One of the most interesting places to watch the religious dynamic is Brazil. Brazil remains the world’s most populous Catholic country. This doesn’t surprise most people for a mostly Catholic country with a population of 190+ million. More surprising, perhaps, is that Brazil is also home to the world’s largest community of Pentecostal Christians. The numbers of protestants in Brazil is has been growing rapidly. A couple generations ago, there were almost no Protestants outside immigrant communities in the south. Today some surveys indicate that Protestants make up as much as 30% of the population and their numbers are growing rapidly.
The Protestants are also among the most active. As I mentioned above, Brazil has the world’s largest population of Pentecostals. They currently make up between 15-21% of the population, but they are very much involved in their religion. They attend church services in very large numbers and account for around 40% of all contributions to churches in Brazil.
Many of the new Protestants come from the poorer parts of society.The church gives them not only spiritual guidance, but also social benefits.The church provides social networks and encourages members to stop drinking, gambling and cheating on their spouses. All these things translate into generally better life outcomes on earth as, presumably, in heaven. Compared with others in similar social-economic circumstances, Brazilian evangelicals have higher incomes.Americans would recognize some of the methods Brazilian evangelicals use to reach potential converts and keep in touch with the flock.There are what we would recognize as mega-churches, but more often the secret of success is to be local and close to the customers, as illustrated above. The new churches know their communities and satisfy both their spiritual and social needs. Brazilian evangelicals were among the first to take advantage of television. One of the biggest denominations, the Universal Church of the Kingdom of God (Igreja Universal do Reino de Deus) owns a television network, Rede Record. Brazilian evangelicals are having significant effects overseas, especially in Africa.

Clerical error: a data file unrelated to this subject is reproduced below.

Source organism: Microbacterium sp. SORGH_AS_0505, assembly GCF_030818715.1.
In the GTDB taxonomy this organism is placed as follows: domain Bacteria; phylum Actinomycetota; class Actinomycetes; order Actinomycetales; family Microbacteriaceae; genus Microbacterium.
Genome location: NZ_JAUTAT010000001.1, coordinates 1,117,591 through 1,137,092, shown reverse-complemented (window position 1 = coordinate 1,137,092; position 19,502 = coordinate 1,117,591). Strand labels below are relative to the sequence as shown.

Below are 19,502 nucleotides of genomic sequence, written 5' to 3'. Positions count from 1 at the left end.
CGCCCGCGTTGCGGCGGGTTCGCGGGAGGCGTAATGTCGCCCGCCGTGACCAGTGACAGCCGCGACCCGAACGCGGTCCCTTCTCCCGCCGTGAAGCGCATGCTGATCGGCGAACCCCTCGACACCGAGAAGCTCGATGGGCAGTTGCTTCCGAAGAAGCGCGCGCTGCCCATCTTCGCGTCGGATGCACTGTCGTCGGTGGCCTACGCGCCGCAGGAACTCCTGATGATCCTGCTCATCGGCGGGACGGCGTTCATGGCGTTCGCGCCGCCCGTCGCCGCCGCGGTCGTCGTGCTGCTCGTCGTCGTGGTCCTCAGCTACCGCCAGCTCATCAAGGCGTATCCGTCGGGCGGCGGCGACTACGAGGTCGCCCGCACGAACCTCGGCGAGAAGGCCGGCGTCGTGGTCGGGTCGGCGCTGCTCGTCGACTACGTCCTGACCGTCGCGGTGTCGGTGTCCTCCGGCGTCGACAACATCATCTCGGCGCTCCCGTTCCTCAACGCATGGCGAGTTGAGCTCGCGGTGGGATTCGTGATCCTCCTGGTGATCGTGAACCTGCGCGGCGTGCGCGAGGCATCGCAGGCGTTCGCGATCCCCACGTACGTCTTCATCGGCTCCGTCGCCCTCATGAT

What marketers might call closeness to the customers is a big advantage that evangelicals have over the Catholic Church, which tends to be a little more distant.Catholic priests are also thin on the ground. There is only one priest for every 8600 Brazilians. With that kind of ratio, it is hard to get close and personal. This is exacerbated by the fact that many priests in Brazil are foreign born. Brazil doesn’t produce enough of its own. The Catholic Church is trying to counter the loss to the charismatic Protestant churches with its own version. The leader of this movement is a priest called Marcelo Rossi. Despite these efforts, the Protestant numbers continue to grow.
For now, it is the Protestant charismatics who are reaching the poor.They preach a personalized salvation, as opposed to the “liberation theology,” which was the largely unsuccessful attempt to reach the poor a generation ago. That does not mean that the Protestants stay out of politics, however. Leaders have learned to deploy their numbers as swing voters. In recent elections, they have supported the left leaning PT (Lula’s party) but not reliably (hence the swing vote status).
Those of us who graduated from secular-based programs in secular universities have a little trouble understanding the power of religion in motivating people.Our world view just doesn’t include the power of faith. We tend to look beyond the religion and seek secular explanation based in sociology or psychology.These factors probably have some validity, but maybe religion is a big part of some people’s lives because they really believe it is true. IMO, we need to respect that a little more than we do and treat beliefs as a goal in themselves, not merely a means to achieve some material goal.
BTW – I have sometimes used the term evangelicals.This does not mean exactly the same thing to Brazilians as it does to us.In its Portuguese version, it is more inclusive of all Protestants, but it is true that the fastest growing portions are those that might fit in well with our connotations.
You can find more about Brazilian statistics at www.datafolha.com.br.